But grace is like oil and water in our souls. Without it, we would choke and die in despair, with the screeching of the rusty machine in our ears. We would die because of our own neglect, and that’s not a happy thoughts And because I believe in happy thoughts, I believe in the idea that there is hope for our hopeless case. I believe in the grace that flows so wide and free that it drenches the dust and washes it clean away, that it oils the machine so that it works noiselessly and modestly.
I believe in the grace that accomplishes this. But I do not believe that it is done behind our backs, while the window of the soul is still closed, and the blinds are drawn tightly, and the curtains are drawn, and the second sets of blinds and curtains are also shut and drawn, and the shutters are locked securely. No, it doesn’t happen then.
It comes with repentance. It comes when we crash from our high throne of selfishness and pride. Down, down, down we fall. We fall so low that we find ourselves on our knees. It is then that the gates of our souls are torn open, wide open, and the light of righteousness shines inside. We lie in our shame and disgrace, but He is not ashamed of us. And with his grace, he is willing to cleanse our repentant souls. We are unfaithful. It will happen again and again, but he is always there. He never tires of being the rescuer, the healer, the covenant keeper. And someday it will not have to happen again. No more will we have to fight the battle between sin and righteousness, and no more will we give in to the temptations which seek to bear us down. Grace will win in the end, though pride seems to conquer for awhile.
I keep thinking: “Aw, I can get away without saying it.” But I should say it, so that no one is under the wrong impression. Just because I say: “Grace will win in the end,” doesn’t mean the shelves can be kept dusty. No indeed. With repentance comes the cleanup, because repentance is a true and willing desire to live righteously. True repentance is not a: “Okay, I’m sorry, now let me go and I’ll do it again, and be forgiven again” etc. If I am really repentant then my attitude will be one of heartfelt obedience. If I am not repentant, the shelves aren’t getting cleaned—they’re getting dustier. And rustier. The soul will never be free from filth and blackness until we are fully sanctified, yet we are still called to live righteously.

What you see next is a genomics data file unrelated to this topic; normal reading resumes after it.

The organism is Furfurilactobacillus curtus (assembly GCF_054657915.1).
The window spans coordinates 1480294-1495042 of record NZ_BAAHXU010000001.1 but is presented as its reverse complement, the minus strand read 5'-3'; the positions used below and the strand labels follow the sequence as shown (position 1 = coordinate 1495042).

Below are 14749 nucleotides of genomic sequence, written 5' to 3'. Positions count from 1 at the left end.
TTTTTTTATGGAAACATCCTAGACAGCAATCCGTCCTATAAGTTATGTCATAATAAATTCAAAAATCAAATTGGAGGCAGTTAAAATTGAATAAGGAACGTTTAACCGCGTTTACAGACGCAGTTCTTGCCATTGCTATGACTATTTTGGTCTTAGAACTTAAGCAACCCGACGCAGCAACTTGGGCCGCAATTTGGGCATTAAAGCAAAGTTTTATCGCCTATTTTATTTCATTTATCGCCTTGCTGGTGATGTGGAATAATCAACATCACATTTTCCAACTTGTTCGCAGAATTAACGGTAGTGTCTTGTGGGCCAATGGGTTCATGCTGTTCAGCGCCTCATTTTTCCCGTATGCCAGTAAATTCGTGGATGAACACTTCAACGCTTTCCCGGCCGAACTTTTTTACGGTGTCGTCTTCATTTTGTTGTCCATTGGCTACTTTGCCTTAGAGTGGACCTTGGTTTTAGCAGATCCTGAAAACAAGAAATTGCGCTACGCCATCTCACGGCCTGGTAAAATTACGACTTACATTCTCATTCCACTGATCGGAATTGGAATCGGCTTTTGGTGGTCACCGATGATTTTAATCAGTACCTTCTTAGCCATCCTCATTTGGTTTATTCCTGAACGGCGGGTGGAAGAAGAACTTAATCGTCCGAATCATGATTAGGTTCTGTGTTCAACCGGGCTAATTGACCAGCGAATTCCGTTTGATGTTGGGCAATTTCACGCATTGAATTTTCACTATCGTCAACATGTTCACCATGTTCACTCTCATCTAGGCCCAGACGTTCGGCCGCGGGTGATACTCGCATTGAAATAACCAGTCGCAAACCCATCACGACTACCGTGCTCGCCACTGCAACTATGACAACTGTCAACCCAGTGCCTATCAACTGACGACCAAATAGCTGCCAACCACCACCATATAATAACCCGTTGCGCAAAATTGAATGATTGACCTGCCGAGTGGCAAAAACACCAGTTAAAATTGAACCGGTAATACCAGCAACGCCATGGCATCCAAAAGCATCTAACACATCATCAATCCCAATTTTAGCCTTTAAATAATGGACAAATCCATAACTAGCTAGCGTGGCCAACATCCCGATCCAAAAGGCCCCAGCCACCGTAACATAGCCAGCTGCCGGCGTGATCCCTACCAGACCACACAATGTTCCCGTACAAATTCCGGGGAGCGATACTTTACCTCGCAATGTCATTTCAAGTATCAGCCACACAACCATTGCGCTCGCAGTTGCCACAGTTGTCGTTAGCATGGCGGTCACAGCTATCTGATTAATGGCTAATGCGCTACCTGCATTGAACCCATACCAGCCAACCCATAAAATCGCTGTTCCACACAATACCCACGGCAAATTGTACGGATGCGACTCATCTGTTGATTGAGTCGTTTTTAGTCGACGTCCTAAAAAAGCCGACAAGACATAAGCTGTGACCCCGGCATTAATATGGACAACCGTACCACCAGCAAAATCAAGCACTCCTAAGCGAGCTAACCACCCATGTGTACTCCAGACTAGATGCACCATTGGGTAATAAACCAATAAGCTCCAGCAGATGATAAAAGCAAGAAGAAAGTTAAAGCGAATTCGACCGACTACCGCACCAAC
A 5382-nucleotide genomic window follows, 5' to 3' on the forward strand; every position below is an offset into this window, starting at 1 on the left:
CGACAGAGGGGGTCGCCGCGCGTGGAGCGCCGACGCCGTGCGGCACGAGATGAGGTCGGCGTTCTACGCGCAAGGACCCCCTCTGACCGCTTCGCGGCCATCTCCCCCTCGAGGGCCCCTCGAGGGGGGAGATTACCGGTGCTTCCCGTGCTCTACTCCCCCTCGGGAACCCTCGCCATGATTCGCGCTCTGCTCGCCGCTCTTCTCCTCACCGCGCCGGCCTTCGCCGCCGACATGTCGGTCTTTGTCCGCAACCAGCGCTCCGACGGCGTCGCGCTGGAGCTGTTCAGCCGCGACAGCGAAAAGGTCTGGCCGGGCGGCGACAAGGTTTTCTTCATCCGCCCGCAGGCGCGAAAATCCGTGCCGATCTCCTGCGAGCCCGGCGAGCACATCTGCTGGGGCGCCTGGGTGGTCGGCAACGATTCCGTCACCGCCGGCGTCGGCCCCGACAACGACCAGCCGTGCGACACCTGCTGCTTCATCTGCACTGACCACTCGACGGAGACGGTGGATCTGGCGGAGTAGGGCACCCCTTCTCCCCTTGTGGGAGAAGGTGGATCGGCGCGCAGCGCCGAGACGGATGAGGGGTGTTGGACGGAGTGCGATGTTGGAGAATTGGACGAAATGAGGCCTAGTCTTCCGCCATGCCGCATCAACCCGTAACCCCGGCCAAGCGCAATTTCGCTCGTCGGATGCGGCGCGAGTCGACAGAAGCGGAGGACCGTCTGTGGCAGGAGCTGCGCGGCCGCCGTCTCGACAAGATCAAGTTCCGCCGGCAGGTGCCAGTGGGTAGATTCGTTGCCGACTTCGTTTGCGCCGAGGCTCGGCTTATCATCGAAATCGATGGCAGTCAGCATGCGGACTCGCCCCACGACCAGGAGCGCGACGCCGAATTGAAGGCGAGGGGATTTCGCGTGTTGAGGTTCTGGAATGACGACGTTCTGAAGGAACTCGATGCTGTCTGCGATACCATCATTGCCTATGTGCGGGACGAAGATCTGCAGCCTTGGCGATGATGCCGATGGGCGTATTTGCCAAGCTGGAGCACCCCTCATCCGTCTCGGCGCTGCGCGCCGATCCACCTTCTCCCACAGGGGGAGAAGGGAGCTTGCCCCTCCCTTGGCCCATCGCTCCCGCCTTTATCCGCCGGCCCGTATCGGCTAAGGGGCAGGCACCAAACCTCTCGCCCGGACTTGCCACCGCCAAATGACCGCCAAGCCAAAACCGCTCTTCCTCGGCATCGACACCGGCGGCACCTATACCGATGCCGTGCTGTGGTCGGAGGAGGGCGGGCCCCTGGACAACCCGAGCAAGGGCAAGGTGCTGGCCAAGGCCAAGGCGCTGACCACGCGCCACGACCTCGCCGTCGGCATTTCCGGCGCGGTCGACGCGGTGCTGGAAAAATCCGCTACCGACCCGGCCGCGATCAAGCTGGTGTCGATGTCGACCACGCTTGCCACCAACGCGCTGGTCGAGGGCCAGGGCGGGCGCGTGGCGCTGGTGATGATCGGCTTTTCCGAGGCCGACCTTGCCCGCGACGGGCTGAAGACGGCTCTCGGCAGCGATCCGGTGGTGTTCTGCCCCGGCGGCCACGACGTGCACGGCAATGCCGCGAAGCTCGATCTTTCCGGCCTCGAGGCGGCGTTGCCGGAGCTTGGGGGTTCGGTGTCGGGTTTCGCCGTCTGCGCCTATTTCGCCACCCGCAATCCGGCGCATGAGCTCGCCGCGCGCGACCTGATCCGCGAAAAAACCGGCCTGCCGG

How can I be truly righteous with a dusty soul? I don’t want to be an actor, I want to be a real person. If I am not truly righteous, if I am doing it for the sake of myself and other people rather than out of obedience, what good is that? I see the blackness of my own heart and I think: “Rather than deceive people, why don’t I just show my dark, dark self?” And then God says: “Why don’t you just desire to be righteous, and strive after it earnestly, without pretense?” And then I think: “Good point.” And I’m humbled again. It’s easier to be dark and wicked, to pretend righteousness. It’s hard practicing it, it’s even harder to truly desire it.
There are two kinds of lives in this world: the sinful life, and then the sinful life. Hitler was sinful. I am sinful. He murdered thousands physically, I’ve murdered in my heart. We both deserve the same thing. But there’s the sinful life that ends up in perfect righteousness, and there’s the sinful life that ends up in eternal death. The effects of both lives are everlasting. Both are beyond words. One is absolute hell, the other is absolute paradise. The road to the worst is easiest, the road to the best is hardest.
So never give up hope. Let’s keep the windows of our dusty souls open, and be humbled before God, and seek to always live in righteousness, living by faith, in grace, and through His strength.